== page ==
The United States District Court for the District of Columbia, applying District of Columbia law, has held that there is no coverage for three lawsuits filed against an insured company because the lawsuits related to an email demand previously received by the company which it failed to report during the applicable claims made and reported policy period.  The court further held in the alternative that, even if the email was not a “claim,” the company failed to provide notice of the lawsuits under the subsequent policy as soon as practicable and the insurer was entitled to deny coverage under the later policy, without showing prejudice.  Zurich Am. Ins. Co. v. UIP Cos., 2021 WL 602901 (D.D.C. Feb. 16, 2021).

Continue Reading No Coverage for Three Lawsuits Related to Email Not Timely Noticed; No Showing of Prejudice Required Where Notice Not As Soon As Practicable

The Missouri Court of Appeals, applying Missouri law, has held that multiple acts of negligence committed by a lawyer while representing a married couple in a lawsuit are related acts or omissions constituting a single claim under the law office’s professional liability policy, and thus were subject to a single limit of liability.  Stacy v. Bar Plan Mut. Ins. Co., 2021 WL 243515 (Mo. Ct. App. Jan. 26, 2021).  The court also held that the insurer was not estopped from asserting the limits of liability when it failed to send reservation of rights or denial of coverage letters relating to its single-claim position.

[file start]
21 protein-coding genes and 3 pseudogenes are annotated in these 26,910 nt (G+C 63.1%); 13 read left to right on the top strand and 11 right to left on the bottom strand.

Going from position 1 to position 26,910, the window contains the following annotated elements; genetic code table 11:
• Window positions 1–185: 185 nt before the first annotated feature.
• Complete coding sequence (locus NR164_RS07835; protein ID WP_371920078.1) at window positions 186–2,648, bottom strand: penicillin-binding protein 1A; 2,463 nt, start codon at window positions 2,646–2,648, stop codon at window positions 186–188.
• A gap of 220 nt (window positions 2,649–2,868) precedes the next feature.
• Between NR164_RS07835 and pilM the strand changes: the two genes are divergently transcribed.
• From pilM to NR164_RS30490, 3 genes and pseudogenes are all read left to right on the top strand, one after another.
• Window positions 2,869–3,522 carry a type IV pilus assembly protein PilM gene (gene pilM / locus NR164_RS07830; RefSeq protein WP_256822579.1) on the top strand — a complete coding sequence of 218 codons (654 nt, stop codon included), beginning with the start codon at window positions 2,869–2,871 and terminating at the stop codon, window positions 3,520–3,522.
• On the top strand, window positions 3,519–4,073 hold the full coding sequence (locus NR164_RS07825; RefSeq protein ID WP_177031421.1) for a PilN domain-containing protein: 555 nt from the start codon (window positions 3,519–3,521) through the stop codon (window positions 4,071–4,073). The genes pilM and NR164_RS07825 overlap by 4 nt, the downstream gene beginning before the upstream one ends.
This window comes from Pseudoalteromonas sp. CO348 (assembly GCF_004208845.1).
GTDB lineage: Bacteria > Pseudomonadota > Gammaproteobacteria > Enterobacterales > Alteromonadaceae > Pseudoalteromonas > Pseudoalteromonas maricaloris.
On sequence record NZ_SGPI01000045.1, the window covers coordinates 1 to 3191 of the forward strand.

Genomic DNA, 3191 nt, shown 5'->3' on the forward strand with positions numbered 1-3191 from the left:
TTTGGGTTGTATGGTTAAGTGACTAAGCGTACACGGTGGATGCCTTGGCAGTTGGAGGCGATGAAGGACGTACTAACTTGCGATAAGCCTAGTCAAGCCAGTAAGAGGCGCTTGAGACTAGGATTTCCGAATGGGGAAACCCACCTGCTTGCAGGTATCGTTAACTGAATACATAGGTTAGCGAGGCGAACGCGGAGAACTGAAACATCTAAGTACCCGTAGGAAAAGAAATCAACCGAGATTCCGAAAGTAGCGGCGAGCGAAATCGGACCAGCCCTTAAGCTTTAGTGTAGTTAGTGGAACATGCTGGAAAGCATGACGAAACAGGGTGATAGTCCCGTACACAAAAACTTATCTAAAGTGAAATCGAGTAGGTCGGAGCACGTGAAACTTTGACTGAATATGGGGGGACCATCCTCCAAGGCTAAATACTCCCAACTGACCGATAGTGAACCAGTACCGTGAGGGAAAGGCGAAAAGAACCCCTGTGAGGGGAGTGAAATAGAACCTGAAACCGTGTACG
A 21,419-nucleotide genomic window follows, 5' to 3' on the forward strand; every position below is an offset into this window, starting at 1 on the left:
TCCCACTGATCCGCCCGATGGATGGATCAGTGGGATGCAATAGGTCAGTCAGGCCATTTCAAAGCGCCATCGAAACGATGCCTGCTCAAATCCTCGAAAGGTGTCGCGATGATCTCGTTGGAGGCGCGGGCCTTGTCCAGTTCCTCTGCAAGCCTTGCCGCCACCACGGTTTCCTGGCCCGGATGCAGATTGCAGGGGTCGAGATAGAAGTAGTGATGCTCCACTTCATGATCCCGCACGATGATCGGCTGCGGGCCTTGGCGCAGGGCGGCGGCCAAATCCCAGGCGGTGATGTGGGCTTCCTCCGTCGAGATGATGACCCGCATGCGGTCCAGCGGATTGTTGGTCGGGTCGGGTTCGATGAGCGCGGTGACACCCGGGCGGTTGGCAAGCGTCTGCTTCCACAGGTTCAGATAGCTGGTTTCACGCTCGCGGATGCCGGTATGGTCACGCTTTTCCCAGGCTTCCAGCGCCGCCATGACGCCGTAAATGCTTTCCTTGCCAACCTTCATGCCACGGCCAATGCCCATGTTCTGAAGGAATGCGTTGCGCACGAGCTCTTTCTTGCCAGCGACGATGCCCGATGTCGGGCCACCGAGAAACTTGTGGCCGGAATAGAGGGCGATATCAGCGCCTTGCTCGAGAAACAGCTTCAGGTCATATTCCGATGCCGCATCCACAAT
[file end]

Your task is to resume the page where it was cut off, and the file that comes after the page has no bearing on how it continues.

Continue Reading Lawyer’s Multiple Acts of Negligence Constitute A Single Claim

The United States District Court for the Southern District of New York, applying New York law, has concluded that, even though a grievance letter to an insured constituted a “Professional Claim” that was not timely reported, the insurer waived its late notice coverage defense by waiting seven months to deny coverage. Hunt Constr. Group, Inc. v. Berkley Assurance Co., 2020 WL 7046842 (S.D.N.Y. Nov. 30, 2020).
Continue Reading Insured Failed to Timely Report Grievance Letter as ‘Professional Claim,’ But Insurer’s Late Notice Denial Waived By Seven-Month Delay

Applying California law, a federal district court has held that a request for payment of overdue legal fees does not constitute a claim for purposes of a D&O policy. Domokos v. Scottsdale Ins. Co., Case No. 5:20-cv-00366 (N.D. Cal. July 16, 2020). The court also held that the policy’s prior acts, breach of contract, and creditor claims exclusions did not bar coverage.

Continue Reading Pre-Policy Email Demanding Payment of Overdue Legal Fees is Not a Claim